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It is known that an image is in focus (and it results sharp and clear) only at the focus, in which all rays intersect themselves. Why do we see sharp images only at the point in which the rays emitted of an object meet themselves?

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Light rays converge to the points on the focal plane, and the diverge as they go past. Only at the focal plane are they concentrated to a sharp point; elsewhere they would look blurred out.

enter image description here (From this answer to a related question)

If you put your sensor at the focus distance, all the yellow lines hit it at one point. Elsewhere, they would hit at many points, making a larger blurry yellow spot.

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  • $\begingroup$ Also, note that the picture in Bob's answer implies that rays with the same color come from a single point on the object, assumed far-away since these rays are parallel. The rays converging off-axis are from a different point. The image of an extended object is formed by light from all visible points on the object. $\endgroup$ – amateurAstro May 26 at 23:20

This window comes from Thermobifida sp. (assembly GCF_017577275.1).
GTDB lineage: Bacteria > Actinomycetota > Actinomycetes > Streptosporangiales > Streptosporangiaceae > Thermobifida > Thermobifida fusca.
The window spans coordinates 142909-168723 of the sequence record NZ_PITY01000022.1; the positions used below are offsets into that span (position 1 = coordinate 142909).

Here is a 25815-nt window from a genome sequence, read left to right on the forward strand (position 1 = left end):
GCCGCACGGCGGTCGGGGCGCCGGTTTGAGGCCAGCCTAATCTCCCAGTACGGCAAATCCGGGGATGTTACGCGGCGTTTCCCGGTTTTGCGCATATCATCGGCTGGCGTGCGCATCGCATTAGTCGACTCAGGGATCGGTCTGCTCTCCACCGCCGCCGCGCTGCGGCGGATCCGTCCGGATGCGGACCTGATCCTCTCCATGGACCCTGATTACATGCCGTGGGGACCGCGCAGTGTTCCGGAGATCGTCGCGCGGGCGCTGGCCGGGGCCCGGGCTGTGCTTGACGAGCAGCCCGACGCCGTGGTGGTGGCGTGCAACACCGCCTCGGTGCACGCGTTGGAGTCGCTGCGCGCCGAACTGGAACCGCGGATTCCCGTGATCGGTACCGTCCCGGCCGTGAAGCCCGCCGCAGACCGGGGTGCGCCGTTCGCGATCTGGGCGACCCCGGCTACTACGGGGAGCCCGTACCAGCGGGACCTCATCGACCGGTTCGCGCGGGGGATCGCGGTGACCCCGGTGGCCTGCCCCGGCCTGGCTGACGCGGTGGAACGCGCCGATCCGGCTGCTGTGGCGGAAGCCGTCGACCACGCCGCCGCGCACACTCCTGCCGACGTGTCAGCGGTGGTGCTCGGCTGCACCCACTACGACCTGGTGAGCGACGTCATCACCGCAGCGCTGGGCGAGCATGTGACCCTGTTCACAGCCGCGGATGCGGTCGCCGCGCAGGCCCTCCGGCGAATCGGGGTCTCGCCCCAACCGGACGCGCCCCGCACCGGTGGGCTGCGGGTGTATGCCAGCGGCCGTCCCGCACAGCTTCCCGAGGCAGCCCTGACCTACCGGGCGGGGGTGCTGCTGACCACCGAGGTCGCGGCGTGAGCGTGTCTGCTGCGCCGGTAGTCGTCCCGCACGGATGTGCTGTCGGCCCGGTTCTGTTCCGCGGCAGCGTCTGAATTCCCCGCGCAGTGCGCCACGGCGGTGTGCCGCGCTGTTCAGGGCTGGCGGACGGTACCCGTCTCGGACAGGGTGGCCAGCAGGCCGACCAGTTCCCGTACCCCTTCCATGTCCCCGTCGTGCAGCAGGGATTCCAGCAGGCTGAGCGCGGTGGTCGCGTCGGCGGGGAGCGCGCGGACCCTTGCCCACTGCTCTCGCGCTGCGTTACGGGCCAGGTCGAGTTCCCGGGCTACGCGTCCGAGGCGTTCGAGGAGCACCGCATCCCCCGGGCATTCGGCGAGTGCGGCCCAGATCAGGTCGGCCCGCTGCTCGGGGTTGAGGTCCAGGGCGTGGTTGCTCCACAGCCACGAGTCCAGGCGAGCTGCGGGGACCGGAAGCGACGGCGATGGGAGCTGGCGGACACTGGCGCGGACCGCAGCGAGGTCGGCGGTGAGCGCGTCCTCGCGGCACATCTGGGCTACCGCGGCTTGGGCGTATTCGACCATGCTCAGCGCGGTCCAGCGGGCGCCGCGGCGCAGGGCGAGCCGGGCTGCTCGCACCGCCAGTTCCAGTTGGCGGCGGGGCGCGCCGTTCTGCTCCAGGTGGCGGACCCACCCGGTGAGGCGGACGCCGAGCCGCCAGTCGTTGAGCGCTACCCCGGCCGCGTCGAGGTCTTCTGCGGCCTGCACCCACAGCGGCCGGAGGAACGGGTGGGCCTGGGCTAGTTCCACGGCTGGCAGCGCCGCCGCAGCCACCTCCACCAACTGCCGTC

• $\begingroup$ Ok, but why our eye, or a sensor, is able to see a sharp image only at the intersect point? If I put it in the middle between the lens and the focus, it will receive anyway the rays, but the image is blur. Which is the physical explanation? $\endgroup$ – Kinka-Byo May 27 at 7:31
  • $\begingroup$ If you put your sensor at the focus distance, all the yellow lines hit it at one point. Elsewhere, they hit at many points, making a larger blurry yellow spot. $\endgroup$ – Bob Jacobsen May 27 at 13:49

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